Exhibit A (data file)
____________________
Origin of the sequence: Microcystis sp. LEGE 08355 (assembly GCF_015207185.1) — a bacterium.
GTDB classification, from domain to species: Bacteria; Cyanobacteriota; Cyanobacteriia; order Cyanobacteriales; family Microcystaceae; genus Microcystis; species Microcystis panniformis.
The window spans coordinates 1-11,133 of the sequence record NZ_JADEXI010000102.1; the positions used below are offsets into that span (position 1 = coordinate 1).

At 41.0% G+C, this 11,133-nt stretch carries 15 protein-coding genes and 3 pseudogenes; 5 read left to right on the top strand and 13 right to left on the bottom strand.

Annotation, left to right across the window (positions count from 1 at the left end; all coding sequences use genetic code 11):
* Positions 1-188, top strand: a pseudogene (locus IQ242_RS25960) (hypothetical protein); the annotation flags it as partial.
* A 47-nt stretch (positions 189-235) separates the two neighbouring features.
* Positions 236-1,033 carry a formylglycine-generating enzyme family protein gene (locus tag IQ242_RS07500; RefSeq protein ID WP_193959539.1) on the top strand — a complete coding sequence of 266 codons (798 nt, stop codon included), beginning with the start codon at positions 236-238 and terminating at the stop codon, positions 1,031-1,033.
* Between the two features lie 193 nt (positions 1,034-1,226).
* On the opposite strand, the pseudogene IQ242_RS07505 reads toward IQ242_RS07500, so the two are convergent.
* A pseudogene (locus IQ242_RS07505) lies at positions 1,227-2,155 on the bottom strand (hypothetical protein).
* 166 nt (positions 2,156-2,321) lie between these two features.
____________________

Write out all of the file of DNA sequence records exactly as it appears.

Origin of the sequence: Microcystis sp. LEGE 08355 (assembly GCF_015207185.1) — a bacterium.
GTDB classification, from domain to species: Bacteria; Cyanobacteriota; Cyanobacteriia; order Cyanobacteriales; family Microcystaceae; genus Microcystis; species Microcystis panniformis.
The window spans coordinates 1-11,133 of the sequence record NZ_JADEXI010000102.1; the positions used below are offsets into that span (position 1 = coordinate 1).

At 41.0% G+C, this 11,133-nt stretch carries 15 protein-coding genes and 3 pseudogenes; 5 read left to right on the top strand and 13 right to left on the bottom strand.

Annotation, left to right across the window (positions count from 1 at the left end; all coding sequences use genetic code 11):
* Positions 1-188, top strand: a pseudogene (locus IQ242_RS25960) (hypothetical protein); the annotation flags it as partial.
* A 47-nt stretch (positions 189-235) separates the two neighbouring features.
* Positions 236-1,033 carry a formylglycine-generating enzyme family protein gene (locus tag IQ242_RS07500; RefSeq protein ID WP_193959539.1) on the top strand — a complete coding sequence of 266 codons (798 nt, stop codon included), beginning with the start codon at positions 236-238 and terminating at the stop codon, positions 1,031-1,033.
* Between the two features lie 193 nt (positions 1,034-1,226).
* On the opposite strand, the pseudogene IQ242_RS07505 reads toward IQ242_RS07500, so the two are convergent.
* A pseudogene (locus IQ242_RS07505) lies at positions 1,227-2,155 on the bottom strand (hypothetical protein).
* 166 nt (positions 2,156-2,321) lie between these two features.